United States of America v. Peters et al

Filing 127

MEMORANDUM AND ORDER... IT IS HEREBY ORDERED that Defendant Darlene Peterss motion for relief from judgment is DENIED. (Doc. No. 122 .) Signed by District Judge Audrey G. Fleissig on 11/24/2014. (NEB)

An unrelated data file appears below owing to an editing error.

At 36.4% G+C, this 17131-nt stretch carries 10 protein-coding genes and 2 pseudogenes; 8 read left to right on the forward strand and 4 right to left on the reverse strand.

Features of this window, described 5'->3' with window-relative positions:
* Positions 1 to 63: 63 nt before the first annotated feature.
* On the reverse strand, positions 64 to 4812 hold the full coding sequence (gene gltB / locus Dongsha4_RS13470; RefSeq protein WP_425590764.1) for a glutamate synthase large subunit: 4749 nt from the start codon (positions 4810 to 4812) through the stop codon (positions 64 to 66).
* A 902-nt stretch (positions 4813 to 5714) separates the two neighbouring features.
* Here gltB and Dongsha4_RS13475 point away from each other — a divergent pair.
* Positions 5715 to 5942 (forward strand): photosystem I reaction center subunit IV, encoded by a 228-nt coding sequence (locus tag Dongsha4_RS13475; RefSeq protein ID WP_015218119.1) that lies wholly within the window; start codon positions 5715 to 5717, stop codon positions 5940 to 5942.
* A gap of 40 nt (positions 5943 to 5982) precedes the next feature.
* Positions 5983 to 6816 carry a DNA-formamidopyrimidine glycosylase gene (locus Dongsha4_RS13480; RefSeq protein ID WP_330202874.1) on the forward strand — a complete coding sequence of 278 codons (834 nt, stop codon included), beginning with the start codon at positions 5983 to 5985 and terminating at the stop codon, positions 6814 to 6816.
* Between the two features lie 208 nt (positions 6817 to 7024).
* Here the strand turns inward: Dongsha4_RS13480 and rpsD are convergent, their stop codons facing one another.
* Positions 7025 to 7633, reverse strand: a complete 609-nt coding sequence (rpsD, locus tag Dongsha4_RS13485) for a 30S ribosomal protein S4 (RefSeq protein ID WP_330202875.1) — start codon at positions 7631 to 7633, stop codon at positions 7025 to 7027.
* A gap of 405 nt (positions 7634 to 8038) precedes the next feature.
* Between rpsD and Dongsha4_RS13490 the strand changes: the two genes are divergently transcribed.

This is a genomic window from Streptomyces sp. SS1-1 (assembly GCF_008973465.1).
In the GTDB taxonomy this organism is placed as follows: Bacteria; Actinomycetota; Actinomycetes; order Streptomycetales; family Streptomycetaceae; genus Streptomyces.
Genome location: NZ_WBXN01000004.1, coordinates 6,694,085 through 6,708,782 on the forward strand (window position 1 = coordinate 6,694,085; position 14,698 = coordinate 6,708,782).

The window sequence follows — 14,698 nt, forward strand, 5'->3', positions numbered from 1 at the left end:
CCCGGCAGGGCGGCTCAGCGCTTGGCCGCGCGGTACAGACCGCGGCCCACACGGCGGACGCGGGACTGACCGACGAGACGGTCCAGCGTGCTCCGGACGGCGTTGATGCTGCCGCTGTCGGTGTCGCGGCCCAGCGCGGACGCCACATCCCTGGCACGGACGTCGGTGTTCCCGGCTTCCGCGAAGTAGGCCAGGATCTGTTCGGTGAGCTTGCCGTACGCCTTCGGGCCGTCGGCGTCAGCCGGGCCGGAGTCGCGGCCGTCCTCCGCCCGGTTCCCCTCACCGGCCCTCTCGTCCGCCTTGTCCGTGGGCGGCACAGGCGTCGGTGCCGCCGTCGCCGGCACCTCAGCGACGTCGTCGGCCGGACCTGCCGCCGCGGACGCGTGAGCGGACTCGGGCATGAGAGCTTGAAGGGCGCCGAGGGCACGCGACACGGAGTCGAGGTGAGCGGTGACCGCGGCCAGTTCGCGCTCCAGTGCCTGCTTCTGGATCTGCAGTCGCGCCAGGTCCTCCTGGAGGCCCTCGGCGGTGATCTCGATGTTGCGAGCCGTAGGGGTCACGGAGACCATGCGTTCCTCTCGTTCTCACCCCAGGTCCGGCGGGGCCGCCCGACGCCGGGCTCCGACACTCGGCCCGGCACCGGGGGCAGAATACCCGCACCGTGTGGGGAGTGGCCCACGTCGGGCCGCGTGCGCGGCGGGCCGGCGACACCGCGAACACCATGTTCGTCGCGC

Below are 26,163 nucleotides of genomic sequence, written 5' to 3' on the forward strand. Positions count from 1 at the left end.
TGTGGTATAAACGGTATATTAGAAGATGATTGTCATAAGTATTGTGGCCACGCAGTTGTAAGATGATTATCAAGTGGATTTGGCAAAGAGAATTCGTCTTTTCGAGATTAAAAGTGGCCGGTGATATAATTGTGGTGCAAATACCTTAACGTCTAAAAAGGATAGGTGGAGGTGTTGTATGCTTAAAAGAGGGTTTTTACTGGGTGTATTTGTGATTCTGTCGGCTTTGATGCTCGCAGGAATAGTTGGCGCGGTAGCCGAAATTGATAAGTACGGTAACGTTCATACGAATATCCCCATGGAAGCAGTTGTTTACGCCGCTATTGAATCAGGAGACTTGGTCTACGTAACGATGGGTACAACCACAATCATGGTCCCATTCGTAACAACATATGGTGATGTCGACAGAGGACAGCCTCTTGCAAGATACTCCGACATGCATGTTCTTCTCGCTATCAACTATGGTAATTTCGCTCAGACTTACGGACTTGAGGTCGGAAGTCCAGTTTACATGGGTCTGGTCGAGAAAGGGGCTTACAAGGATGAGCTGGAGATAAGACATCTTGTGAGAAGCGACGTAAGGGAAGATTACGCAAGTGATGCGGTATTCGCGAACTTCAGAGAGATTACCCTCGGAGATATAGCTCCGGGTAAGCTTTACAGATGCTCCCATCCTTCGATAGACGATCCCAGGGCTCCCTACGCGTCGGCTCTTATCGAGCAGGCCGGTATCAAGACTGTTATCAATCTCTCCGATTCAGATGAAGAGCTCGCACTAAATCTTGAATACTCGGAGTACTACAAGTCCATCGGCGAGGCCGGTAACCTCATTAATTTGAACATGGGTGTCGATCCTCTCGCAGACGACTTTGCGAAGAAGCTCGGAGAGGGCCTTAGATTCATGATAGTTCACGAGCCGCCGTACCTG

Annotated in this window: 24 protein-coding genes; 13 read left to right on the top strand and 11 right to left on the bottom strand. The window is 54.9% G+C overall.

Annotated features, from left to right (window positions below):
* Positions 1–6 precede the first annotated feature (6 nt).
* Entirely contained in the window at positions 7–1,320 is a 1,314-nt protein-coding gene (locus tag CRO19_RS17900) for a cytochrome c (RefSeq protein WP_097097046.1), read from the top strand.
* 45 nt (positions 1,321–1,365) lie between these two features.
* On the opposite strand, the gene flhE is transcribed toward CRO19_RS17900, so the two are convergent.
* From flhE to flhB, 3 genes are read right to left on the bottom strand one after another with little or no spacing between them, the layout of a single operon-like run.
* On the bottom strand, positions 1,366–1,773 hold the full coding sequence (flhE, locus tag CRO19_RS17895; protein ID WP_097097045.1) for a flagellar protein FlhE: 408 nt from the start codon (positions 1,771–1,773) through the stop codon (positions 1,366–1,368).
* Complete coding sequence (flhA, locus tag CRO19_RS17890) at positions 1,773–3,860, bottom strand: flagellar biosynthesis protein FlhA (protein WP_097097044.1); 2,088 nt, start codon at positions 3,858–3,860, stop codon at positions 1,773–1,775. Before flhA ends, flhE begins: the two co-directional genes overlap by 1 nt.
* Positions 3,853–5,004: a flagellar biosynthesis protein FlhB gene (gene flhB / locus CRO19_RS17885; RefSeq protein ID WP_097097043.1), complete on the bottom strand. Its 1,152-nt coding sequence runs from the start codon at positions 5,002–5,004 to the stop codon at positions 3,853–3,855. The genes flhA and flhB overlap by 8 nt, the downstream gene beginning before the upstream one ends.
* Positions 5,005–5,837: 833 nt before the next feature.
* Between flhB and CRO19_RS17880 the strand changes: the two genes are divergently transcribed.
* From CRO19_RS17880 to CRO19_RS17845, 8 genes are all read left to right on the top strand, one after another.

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UNITED STATES DISTRICT COURT EASTERN DISTRICT OF MISSOURI EASTERN DIVISION UNITED STATES OF AMERICA, Plaintiff, v. GERALD PETERS, et al., Defendant. ) ) ) ) ) ) ) ) ) No. 4:12-CV-01395-AGF MEMORANDUM AND ORDER This matter is before the Court on Defendant Darlene Peters’s motion (Doc. No. 122) for relief from judgment, pursuant to Federal Rules of Civil Procedure 60(b)(1) and 60(b)(6). For the reasons set forth below, the motion shall be denied. BACKGROUND The United States filed this action against Defendants Gerald and Darlene Peters on August 6, 2012, to recover delinquent income taxes and penalties, and to enforce its tax liens against certain residential property owned by Defendants. Defendants’ tax liability was based on their failure to report the gain realized on the sale of their real property located in Ballwin, Missouri (the “Henry Property”). Defendants initially argued that the gain was not taxable because the conveyance of the property was an involuntary conversion pursuant to 26 U.S.C. § 1033. After the United States amended its complaint, Defendants answered and the parties made their initial disclosures. On May 9, 2013, the Court entered its Case Management Order (“CMO”) setting forth the schedule for the completion of discovery and the filing of various motions in the case. (Doc. No. 24.) In accordance with the CMO and the Federal Rules of Civil Procedure, the United States propounded discovery requests and deposed witnesses. At the outset of the suit, Defendants were each represented by counsel, but on September 6, 2013, the Court granted the motion of Ms. Peters’s counsel to withdraw. Ms. Peters did not obtain substitute counsel, but at Ms. Peters’s request, the Court appointed counsel for the limited purpose of assisting her in the alternative dispute resolution (“ADR”) process. The parties participated in ADR but did not achieve a settlement. Mr. Peters continued to be represented by counsel until May 12, 2014, when the Court granted the motion of Mr. Peters’s counsel to withdraw. In his answer, Mr. Peters, while represented by counsel, admitted most of the allegations of the amended complaint and did not assert any affirmative defenses. (Doc. No. 7.) In her answer, Ms. Peters, also represented by counsel, asserted the affirmative defense that she was “not liable for the total amount of $310,424.25 alleged in the complaint as it was assessed to her in error.” (Doc. No. 9 at 3.) On September 30, 2013, Ms. Peters responded to the United States’ first requests for admission. In response to inquiries regarding the validity of the government’s tax assessment and Ms. Peters’s outstanding tax liability, Ms. Peters simply wrote “nonapplicable,” and reserved the right to supplement her responses. (Doc. No. 61-5 at 2.) Ms. Peters did not, however, supplement her responses. Neither did she respond to the United States’ second request for admission, including requests to admit that the sale of the Henry Property was not due to the threat of condemnation, and to admit that Ms. -2- Peters did not use the proceeds from the sale of the Henry Property to invest in replacement property, as required by 26 U.S.C. § 1033. (Doc. No. 61-7 at 5.) Mr. Peters, while represented by counsel, did respond to the United States’ second request for admission, and in that response served on January 30, 2014, Mr. Peters admitted that the sale of the Henry Property was not due to threat of condemnation. (Doc. No. 61-6 at 5.) Following the November 4, 2013 deadline for the completion of discovery in this matter, the Court granted a consent motion to extend the deadline for the filing of dispositive motions through January 31, 2014 and the trial date was continued to June 9, 2014. The United States filed its motion for summary judgment on January 31, 2014, Defendants filed timely responses, and the United States filed its reply on February 19, 2014. Ms. Peters thereafter filed an additional response to the motion on February 28, 2014. (Doc. No. 68.) The United States did not move to strike Ms. Peters’s untimely additional response, and the Court considered that response as part of the record. (See Doc. No. 90 at 6.) Then on March 5 and March 11, 2014, well after the close of briefing on the summary judgment motion, after the close of discovery, and on the eve of trial, Ms. Peters filed the following additional documents in opposition to the summary judgment motion: two affidavits; a copy of an unsigned letter on the letterhead of David Disbrow, Enrolled Agent, dated March 7, 2014, stating various reasons Disbrow “believ[ed] there [we]re several errors in the IRS determination of tax due”; and an unfiled, unsigned 2002 federal income tax return purportedly prepared by Disbrow, and bearing the handwritten notation: “FOR DISCUSSION PURPOSES ONLY.” (Docs. No. 70, 73, 73-1 & 73-2.) -3- Ms. Peters’s first affidavit appeared to deal with mediation and settlement discussions which were not pertinent to the motion for summary judgment. (Doc. No. 70.) Her second affidavit asserted that the tax form and letter demonstrated that Defendants’ tax liability for the 2002 tax year had been calculated incorrectly. (Doc. No. 73.) Prior to these filings, Defendants had revealed neither the existence nor contents of these documents, nor had they identified Disbrow as a possible fact or expert witness. (See Doc. No. 90 at 7.) The United States moved to strike the affidavits, tax form, and letter. (Docs. No. 71 & 74.) The Court granted the United States’ motion for three reasons. First, the Court held that the filings were untimely and that Defendants demonstrated neither diligence nor good cause for a departure from the deadlines set forth in the CMO, as amended. Defendants failed to offer any reason why they could not have presented this information, which related to 2002 tax liabilities, prior to the close of discovery and the conclusion of briefing on the summary judgment motion. (Doc. No. 88 at 7-8.) Second, the Court held that the evidence would be inadmissible because the unsigned letter and tax return constituted inadmissible hearsay without exception, and also inadmissible opinion testimony from an individual who was neither identified nor qualified as a lay or expert witness. The affidavits were likewise inadmissible in that they consisted solely of selfserving statements unsupported by admissible evidence. (Id. at 8-10.) Finally, the Court held that the evidence contradicted deemed admissions resulting from Ms. Peters’s failure to respond to the United States’ requests for admissions, and should also be excluded as a sanction under Federal Rule of Civil Procedure 37(c) due to Defendants’ failure to -4- disclose the evidence during discovery. (Id. at 11-12.) On June 11, 2014, the Court granted the United States’ motion for summary judgment. (Doc. No. 90.) The Court noted that IRS tax assessments are presumed correct, and the taxpayer bears the burden of proving, by a preponderance of the evidence, that the assessment is erroneous or that the computation of tax liability is incorrect. (Id. at 13.) Defendants failed to satisfy that burden because the only evidence ever offered in support of their assertion of error was the inadmissible unsigned letter and tax return that were stricken from the record. (Id. at 18-19). Defendants also failed to demonstrate that the sale of the Henry Property was an involuntary conversion. The undisputed evidence demonstrated that Defendants chose to enter a contract to sell the Henry Property, later refused to close the sale, were sued, were ordered by a state court to perform their contractual duty, sold the property, and thereafter did not use the proceeds of the sale to reinvest in replacement property, instead indirectly distributing the funds to a business owned by Ms. Peters. (Id. at 19-20.) The Court held as a matter of law that a court-ordered specific performance of a voluntary contract to sell property does not constitute an involuntary conversion under 26 U.S.C. §1033, particularly where, as here, Defendants also failed to satisfy §1033’s requirement to reinvest the proceeds in replacement property within two years. (Id. at 20.) For all of these reasons, the Court found that there was no genuine issue of material fact regarding the validity of the tax assessments. The Court also found that there was no genuine issue of material fact with regard to the imposition of penalties and interest in this case, and that the United States demonstrated the validity and priority of its tax liens, which were enforceable against -5- certain property occupied by Defendants. (Id. at 22-23.) The Court entered final judgment in favor of the United States and against Defendants for unpaid federal income tax liabilities in the amount of $323,723.70, plus statutory additions. (Docs. No. 91.) The United States filed its proposed Order of Sale on June 19, 2014. (Doc. No. 94.) The proposed order required, among other things, that Defendants’ residence be sold under 26 U.S.C. § 7403(c) and 28 U.S.C. §§ 2001 and 2002 in order to collect the unpaid federal tax liabilities, and that Defendants vacate the residence within 30 days. (Id.) The Court did not enter the proposed order immediately, in order to give Defendants an opportunity to object to the terms of the proposed order. No objection was filed, and the Court entered the Order of Sale on July 24, 2014. (Doc. No. 98.) Both Defendants filed notices of appeal. On August 21, 2014, a few days before Defendants were supposed to vacate the residence, Ms. Peters obtained counsel and filed an “emergency” motion to stay enforcement of the Order of Sale until her appeal was resolved. (Doc. No. 106.) On October 6, 2014, the Court denied Ms. Peters’s motion for a stay, but the Court held that a stay would be automatic if Ms. Peters posted a supersedeas bond of $50,000 by October 20, 2014. (Doc. No. 119.) Ms. Peters did not post a supersedeas bond and instead obtained different counsel and, while her appeal was pending, filed the instant motion for relief from judgment. (Doc. No. 122.) DISCUSSION “As a general rule, a federal district court and a federal court of appeals should not attempt to assert jurisdiction over a case simultaneously,” and “[t]he filing of a notice of appeal . . . divests the district court of its control over those aspects of the case involved -6- in the appeal.” Hunter v. Underwood, 362 F.3d 468, 475 (8th Cir. 2004) (citation omitted). “Our case law, however, permits the district court to consider a Rule 60(b) motion on the merits and deny it even if an appeal is already pending in this court, and a separate appeal may thereafter be taken to challenge the denial.” Id. “If, on the other hand, the district court decides that the motion should be granted, counsel for the movant should request the court of appeals to remand the case so that a proper order can be entered.” Pioneer Ins. Co. v. Gelt, 558 F.2d 1303, 1312 (8th Cir. 1977). Applying these principles, the Court finds it has jurisdiction to consider the merits of the Rule 60(b) motion, notwithstanding Ms. Peters’s pending appeal. Ms. Peters asserts that relief from judgment is warranted under Federal Rule of Civil Procedure 60(b)(1), which authorizes relief for “mistake, inadvertence, surprise, or excusable neglect,” or under Rule 60(b)(6), a catchall provision authorizing relief for “any other reason that justifies relief.” Fed. R. Civ. P. 60(b)(1) & 60(b)(6). “Rule 60(b) provides for extraordinary relief which may be granted only upon an adequate showing of exceptional circumstances.” Schedin v. Ortho-McNeil-Janssen Pharms., Inc., 739 F.3d 401, 404 (8th Cir. 2014). To determine whether relief should be granted under Rule 60(b)(1), the Court must determine whether Ms. Peters’s neglect was excusable. In assessing whether conduct is excusable, courts consider the following factors: “(1) the danger of prejudice to the non-moving party; (2) the length of the delay and its potential impact on judicial proceedings; (3) whether the movant acted in good faith; and (4) the reason for the delay, including whether it was within the reasonable control of the movant.” Freeman v. Wyeth, 764 F.3d 806, 809 (8th Cir. 2014) (citation -7- omitted). “The reason for the delay is a key factor in the analysis, but the excusable neglect inquiry is at bottom an equitable one, taking account of all relevant circumstances surrounding the party’s omission.” After examining the Rule 60(b) factors, the Court concludes that relief is not warranted under Rule 60(b)(1). Granting relief would prejudice the United States and significantly delay the judicial proceedings, as the United States would be forced to relitigate this case and respond to evidence Ms. Peters should and could have introduced during discovery. The Court also finds Ms. Peters’s assertions of good faith and purported reasons for the delay to be unpersuasive. Ms. Peters asserts several reasons for her failure to respond effectively to the United States’ motion for summary judgment. Specifically, she asserts that she was proceeding as a pro se litigant; she “did her best to comply with the Court’s rules” and introduce evidence into the record, “albeit not correctly” (Doc. No. 123 at 7-8); and she suffered from a litany of what her counsel describes as emotional and mental health impairments. (Id. at 4.) At the outset, the Court notes that Ms. Peters’s “pro se status did not entitle [her] to disregard the Federal Rules of Civil Procedure” or the orders of this Court. See Bennett v. Dr. Pepper/Seven Up, Inc., 295 F.3d 805, 808-809 (8th Cir. 2002) (affirming district court’s finding that pro se litigant’s failure to understand procedures for timely responding to summary judgment motion did not constitute excusable neglect under Rule 60(b)(1)). And regardless of counsel’s belief regarding Ms. Peters’s mental or emotional health, Ms. Peters has actively participated in this litigation, both when proceeding pro se -8- and when she chose to obtain counsel. There has never been, nor is there now, any assertion that Ms. Peters lacked capacity to litigate. Indeed, Ms. Peters ultimately did submit several documents in support of her defense that the tax assessment was in error. But these documents were submitted untimely, with no explanation or good cause for the delay. Ms. Peters is not entitled to Rule 60(b)(1) relief simply because she misunderstood the legal consequences of her deliberate choice to withhold evidence until after summary judgment briefing was complete, and on the eve of trial. See Cashner v. Freedom Stores, 98 F.3d 572, 577 (10th Cir. 1996) (“Rule 60(b)(1) relief is not available for a party who simply misunderstands the legal consequences of his deliberate acts.”) And the documents Ms. Peters attempted to introduce were inadmissible in any event, both because they contradicted Defendants’ prior admissions and because they constituted inadmissible hearsay and opinion testimony from an undisclosed, nonqualified expert. Even in the instant motion, prepared with the assistance of counsel, Ms. Peters does not contest that the only evidence she has ever put forth to avoid summary judgment was inadmissible evidence. Nor does Ms. Peters suggest that, given the opportunity to relitigate, she would be able to offer any other admissible evidence to defeat summary judgment. See Beck v. Skon, 253 F.3d 330, 333 (8th Cir. 2001) (“Like any other civil litigant, [pro se litigants are] required to respond to defendants’ motions with specific factual support for [their] claims to avoid summary judgment.”). In short, the Court finds that Ms. Peters has not demonstrated such “exceptional circumstances” to warrant relief under Rule 60(b)(1). -9- Ms. Peters’s attempt to rely upon Fed. R. Civ. P. 60(b)(6) for relief from this Court’s judgment also fails. Relief under Rule 60(b)(6) is “exceedingly rare as relief requires intrusion into the sanctity of a final judgment.” Gaydos v. Guidant Corp., 496 F.3d 863, 868 (8th Cir. 2007). Moreover, Rules 60(b)(1) and (b)(6) are mutually exclusive, Pioneer Inv. Servs. Co. v. Brunswick Assoc. Ltd. P’ship, 507 U.S. 380, 393 (1993), such that a court may not grant relief under 60(b)(6) for any reason which could have been considered under 60(b)(1). The reasons proposed by Ms. Peters for relief under subjection 60(b)(6) are exactly the same as those reasons held to be insufficient to warrant relief in her request under subsection 60(b)(1). Therefore, the Court shall deny Ms. Peters’s request for relief pursuant to Rule 60(b)(6). CONCLUSION For the reasons set forth above, IT IS HEREBY ORDERED that Defendant Darlene Peters’s motion for relief from judgment is DENIED. (Doc. No. 122.) __________________________________ AUDREY G. FLEISSIG UNITED STATES DISTRICT JUDGE Dated this 24th day of November, 2014. - 10 -